How New York City may change post-virus

New York City may be going through a rebalancing of sorts. An estimated 1 million people who once commuted into the city will work from home. In the meantime, a caravan of moving trucks is shuttling New Yorkers away. At some point, things will return to normal. But what will the city look like?

Whether you live in New York full time or commute in for work, you can't deny that the city is different as a result of the COVID-19 pandemic.

"Ton of moving trucks," one woman tells FOX 5 News.  "I live right down the block and every day there's another moving truck."

Tom Wright, the CEO of the Regional Plan Association, which focuses on the viability of the tristate region.

"I think the future of New York City is very bright," Wright say.  "With certain things it accelerated, trends that were already underway.

He cites telemedicine, remote learning, and working from home as things that have been dramatically accelerated.


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"What's really happened is that things that were going to happen over 10 years suddenly happened in 10 weeks," Wright says.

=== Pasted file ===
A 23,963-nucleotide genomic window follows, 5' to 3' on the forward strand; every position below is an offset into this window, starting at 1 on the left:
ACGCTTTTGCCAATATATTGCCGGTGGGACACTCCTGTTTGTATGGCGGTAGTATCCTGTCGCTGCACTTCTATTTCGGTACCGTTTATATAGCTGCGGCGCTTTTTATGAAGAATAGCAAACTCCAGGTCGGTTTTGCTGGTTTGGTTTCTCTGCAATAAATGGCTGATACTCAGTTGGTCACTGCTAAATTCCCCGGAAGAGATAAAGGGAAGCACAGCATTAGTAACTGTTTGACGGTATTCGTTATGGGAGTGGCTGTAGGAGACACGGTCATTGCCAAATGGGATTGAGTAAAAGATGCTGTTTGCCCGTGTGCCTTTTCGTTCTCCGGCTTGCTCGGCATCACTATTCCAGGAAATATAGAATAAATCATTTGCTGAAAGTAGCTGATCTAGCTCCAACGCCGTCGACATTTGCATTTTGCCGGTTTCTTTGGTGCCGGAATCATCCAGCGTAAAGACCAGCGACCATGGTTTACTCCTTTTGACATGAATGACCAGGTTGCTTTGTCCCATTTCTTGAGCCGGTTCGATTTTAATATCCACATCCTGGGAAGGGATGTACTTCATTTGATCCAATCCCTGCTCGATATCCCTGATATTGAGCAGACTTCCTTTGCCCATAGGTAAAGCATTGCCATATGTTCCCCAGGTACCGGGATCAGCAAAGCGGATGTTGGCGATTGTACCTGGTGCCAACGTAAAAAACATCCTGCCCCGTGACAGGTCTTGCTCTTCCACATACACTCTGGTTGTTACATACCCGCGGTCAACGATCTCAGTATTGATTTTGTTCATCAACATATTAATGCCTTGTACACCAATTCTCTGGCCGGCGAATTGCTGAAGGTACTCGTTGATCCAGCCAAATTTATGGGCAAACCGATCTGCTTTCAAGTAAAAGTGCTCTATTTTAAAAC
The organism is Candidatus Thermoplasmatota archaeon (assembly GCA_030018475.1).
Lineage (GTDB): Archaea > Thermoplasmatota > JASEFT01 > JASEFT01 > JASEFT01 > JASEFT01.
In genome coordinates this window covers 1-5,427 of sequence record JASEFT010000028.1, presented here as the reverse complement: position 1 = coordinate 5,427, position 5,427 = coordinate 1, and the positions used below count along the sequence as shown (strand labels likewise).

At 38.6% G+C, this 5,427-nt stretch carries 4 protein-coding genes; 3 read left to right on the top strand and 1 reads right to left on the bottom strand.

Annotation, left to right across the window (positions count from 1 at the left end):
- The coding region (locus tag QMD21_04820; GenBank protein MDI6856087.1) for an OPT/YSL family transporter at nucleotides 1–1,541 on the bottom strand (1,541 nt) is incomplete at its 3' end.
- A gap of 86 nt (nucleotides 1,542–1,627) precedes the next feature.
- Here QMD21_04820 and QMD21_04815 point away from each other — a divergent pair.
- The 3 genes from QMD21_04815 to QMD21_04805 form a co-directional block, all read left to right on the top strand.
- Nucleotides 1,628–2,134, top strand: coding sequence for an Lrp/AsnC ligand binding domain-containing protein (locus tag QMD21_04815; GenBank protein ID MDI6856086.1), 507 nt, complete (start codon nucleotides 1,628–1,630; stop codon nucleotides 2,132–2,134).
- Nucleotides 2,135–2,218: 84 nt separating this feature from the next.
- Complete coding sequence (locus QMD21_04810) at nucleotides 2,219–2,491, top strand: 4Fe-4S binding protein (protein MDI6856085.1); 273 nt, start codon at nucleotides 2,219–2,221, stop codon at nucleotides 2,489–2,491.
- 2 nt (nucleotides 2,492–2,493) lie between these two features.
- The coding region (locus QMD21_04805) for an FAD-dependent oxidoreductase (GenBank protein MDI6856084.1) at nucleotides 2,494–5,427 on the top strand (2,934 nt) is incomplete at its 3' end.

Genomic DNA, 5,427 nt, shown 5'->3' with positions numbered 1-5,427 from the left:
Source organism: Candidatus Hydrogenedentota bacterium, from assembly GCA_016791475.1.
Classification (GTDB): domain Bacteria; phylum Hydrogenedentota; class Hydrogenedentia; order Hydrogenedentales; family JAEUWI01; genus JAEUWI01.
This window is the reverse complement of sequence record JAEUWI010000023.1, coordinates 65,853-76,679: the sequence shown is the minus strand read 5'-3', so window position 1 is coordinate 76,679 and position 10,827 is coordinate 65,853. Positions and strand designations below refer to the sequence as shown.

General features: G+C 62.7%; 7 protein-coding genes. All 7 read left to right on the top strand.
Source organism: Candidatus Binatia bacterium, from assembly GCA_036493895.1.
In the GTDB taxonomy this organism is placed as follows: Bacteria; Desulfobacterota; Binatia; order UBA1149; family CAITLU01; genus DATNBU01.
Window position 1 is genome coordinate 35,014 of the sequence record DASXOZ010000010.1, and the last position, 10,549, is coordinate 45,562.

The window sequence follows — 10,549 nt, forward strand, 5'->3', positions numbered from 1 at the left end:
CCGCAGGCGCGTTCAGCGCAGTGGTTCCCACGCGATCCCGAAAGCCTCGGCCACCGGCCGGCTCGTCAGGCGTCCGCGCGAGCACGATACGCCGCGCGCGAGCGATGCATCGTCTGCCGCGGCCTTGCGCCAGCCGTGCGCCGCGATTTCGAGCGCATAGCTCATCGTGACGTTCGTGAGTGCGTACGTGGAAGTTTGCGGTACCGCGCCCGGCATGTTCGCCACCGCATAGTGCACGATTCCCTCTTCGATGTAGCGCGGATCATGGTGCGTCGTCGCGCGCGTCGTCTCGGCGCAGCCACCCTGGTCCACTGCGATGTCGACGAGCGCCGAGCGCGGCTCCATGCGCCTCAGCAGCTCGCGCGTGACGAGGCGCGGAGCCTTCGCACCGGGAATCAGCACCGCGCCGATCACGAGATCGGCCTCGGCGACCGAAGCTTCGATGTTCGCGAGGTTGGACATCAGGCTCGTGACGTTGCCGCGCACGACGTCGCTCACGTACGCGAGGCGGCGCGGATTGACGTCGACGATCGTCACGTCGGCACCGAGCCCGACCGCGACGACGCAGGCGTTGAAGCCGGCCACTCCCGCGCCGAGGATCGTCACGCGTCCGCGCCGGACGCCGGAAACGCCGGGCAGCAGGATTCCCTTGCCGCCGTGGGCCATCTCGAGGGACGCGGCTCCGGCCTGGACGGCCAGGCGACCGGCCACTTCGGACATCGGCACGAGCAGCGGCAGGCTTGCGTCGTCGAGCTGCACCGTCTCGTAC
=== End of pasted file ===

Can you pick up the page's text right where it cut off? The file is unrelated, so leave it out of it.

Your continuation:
New York City typically turns over every decade but this is different.

Based on cell phone data, as many as 15% of Manhattan residents may have left, according to Nicole Gelinas, a senior fellow at the Manhattan Institute. Apartment prices look to be taking a hit, retail storefronts are boarded, and some restaurants are dark. That all contributes to what Gelinas calls an "immediate disequilibrium of the tax base."

"We would have had 70 million tourists this year, which is a record amount," Gelinas said. "Tourism is $6 billion worth of our tax revenue.  To the extent that tourists stay away, officer workers stay away, and residents stay away, it does have a devastating impact."

And then there is the impact on mass transit. Fewer commuters mean less revenue. Half of the subway system's budget comes from fares. But the MTA still has to run the trains, so it doesn't save money when ridership is down, Gelinas said. The other half of the MTA's budget comes from taxes. The only possible solution: help from Washington to ensure that New York comes back—and—strong.

"At the end of the day, we're going to need the federal government to step in on a short-term basis to kind of get the transit authority and public authorities, and state and local governments through this," Wright says.

Gelinas said she believes the subway will be the city's first big test. If we can move millions of people safely without a significant spike in COVID cases, that could be a good sign for the opening of Broadway, the opera, museums, and even concerts.